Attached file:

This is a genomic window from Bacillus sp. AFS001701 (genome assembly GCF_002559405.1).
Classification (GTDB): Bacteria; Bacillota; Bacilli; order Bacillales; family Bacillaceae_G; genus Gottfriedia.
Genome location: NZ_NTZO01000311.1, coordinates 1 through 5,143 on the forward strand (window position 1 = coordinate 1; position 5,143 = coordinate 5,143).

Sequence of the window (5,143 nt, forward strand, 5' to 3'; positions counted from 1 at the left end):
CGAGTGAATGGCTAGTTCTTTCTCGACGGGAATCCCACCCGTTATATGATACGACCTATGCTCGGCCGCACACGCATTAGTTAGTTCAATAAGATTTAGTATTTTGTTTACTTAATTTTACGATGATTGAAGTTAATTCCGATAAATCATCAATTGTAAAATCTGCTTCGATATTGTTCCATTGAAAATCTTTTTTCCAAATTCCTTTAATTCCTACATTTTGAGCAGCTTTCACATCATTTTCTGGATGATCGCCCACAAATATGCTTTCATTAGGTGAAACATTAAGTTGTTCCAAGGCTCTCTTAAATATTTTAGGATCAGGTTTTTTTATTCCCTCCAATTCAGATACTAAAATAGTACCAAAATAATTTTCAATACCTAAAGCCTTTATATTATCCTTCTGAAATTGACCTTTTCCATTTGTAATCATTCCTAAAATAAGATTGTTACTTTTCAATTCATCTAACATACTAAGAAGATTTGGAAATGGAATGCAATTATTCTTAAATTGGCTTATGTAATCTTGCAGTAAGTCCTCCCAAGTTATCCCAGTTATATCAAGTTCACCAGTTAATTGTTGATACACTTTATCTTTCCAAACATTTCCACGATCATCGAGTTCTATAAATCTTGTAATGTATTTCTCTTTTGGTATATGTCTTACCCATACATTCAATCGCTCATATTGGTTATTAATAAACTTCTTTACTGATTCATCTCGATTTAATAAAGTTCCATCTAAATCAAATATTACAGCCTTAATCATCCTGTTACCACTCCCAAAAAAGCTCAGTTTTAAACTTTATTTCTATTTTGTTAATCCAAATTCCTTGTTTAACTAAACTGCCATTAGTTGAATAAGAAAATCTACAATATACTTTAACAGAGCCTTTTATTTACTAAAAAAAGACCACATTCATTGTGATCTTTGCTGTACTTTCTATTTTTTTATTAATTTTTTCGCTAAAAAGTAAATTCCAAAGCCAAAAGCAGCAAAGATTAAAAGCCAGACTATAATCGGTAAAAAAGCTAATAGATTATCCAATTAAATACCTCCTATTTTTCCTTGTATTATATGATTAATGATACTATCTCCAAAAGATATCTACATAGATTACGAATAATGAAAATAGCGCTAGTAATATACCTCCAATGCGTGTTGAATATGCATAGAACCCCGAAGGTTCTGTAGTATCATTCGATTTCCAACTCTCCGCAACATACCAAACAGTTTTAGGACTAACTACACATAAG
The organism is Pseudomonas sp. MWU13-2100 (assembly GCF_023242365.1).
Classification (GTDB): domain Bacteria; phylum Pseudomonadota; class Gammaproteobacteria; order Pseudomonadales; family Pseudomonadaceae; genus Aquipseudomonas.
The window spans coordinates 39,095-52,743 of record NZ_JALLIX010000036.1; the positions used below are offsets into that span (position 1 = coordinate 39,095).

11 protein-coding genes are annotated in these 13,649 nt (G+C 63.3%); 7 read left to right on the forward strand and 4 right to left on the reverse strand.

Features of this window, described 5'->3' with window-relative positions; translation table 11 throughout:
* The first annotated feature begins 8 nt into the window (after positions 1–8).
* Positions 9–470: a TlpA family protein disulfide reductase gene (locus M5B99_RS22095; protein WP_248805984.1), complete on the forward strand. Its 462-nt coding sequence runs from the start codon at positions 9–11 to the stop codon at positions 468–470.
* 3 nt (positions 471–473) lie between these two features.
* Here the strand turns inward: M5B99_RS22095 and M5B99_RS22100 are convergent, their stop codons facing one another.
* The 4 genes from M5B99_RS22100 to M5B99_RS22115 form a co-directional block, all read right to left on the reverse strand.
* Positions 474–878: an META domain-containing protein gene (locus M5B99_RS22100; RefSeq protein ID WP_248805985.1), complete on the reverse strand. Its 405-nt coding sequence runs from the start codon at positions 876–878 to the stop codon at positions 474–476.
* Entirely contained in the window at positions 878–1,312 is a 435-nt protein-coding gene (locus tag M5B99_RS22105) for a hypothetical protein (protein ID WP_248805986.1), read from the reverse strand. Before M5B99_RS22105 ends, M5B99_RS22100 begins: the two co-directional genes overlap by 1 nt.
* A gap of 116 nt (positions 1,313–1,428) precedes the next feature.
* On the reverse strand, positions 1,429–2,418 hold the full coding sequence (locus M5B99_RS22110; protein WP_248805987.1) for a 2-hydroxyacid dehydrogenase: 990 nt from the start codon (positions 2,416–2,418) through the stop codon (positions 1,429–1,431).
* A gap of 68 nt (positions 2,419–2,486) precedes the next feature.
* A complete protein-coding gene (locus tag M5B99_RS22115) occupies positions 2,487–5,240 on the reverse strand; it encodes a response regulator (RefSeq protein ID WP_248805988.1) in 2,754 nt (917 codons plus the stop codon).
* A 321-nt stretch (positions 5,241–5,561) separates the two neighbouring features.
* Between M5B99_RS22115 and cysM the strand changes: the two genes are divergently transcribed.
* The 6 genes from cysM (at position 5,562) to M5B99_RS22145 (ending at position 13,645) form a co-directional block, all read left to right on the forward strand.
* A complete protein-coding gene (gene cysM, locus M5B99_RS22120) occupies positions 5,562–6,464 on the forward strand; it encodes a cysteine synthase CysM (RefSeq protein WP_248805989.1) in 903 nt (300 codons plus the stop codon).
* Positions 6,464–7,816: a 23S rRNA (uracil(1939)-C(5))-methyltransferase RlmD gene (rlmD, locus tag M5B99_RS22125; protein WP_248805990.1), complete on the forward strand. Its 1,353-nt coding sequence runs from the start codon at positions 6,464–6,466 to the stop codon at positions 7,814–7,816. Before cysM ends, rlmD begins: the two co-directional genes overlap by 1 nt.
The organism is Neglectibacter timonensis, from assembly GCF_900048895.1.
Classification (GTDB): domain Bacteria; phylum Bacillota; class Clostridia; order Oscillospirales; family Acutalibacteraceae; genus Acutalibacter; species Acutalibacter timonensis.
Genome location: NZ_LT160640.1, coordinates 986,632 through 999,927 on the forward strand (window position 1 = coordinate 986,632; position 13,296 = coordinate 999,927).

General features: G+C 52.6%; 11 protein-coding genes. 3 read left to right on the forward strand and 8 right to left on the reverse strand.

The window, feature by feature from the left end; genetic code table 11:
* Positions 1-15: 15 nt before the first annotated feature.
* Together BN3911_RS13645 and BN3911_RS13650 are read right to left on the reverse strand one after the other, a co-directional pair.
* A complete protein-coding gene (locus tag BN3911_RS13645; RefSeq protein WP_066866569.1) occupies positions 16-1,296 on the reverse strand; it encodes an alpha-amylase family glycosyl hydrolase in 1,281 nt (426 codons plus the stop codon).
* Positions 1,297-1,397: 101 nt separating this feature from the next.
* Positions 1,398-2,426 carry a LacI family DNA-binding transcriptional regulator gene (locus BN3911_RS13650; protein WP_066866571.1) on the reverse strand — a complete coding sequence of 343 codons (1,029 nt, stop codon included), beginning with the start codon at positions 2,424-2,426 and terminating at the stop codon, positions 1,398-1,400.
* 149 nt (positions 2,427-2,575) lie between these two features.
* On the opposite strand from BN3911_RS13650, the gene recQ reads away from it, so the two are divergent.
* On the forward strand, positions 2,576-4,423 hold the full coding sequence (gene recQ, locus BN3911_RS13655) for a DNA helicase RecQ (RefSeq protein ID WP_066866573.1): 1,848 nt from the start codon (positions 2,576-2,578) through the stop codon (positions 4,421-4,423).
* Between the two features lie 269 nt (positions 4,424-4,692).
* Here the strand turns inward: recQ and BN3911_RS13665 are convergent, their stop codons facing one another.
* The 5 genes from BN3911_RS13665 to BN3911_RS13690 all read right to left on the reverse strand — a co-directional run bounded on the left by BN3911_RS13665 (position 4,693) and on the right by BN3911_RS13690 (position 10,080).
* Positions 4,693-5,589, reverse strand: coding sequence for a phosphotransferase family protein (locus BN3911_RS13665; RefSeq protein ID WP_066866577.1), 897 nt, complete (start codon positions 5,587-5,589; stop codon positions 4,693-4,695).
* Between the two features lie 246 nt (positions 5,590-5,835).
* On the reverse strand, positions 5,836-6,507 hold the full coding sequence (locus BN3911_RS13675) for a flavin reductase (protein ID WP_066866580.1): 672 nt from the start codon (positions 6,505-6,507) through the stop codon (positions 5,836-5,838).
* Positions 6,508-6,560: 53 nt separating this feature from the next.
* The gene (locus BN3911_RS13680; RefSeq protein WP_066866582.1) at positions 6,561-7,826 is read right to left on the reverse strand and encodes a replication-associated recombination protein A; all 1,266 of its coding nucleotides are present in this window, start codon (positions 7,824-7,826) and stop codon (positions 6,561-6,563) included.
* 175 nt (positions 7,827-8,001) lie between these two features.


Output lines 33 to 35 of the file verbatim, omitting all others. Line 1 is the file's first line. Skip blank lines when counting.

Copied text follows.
* Together BN3911_RS13645 and BN3911_RS13650 are read right to left on the reverse strand one after the other, a co-directional pair.
* A complete protein-coding gene (locus tag BN3911_RS13645; RefSeq protein WP_066866569.1) occupies positions 16-1,296 on the reverse strand; it encodes an alpha-amylase family glycosyl hydrolase in 1,281 nt (426 codons plus the stop codon).
* Positions 1,297-1,397: 101 nt separating this feature from the next.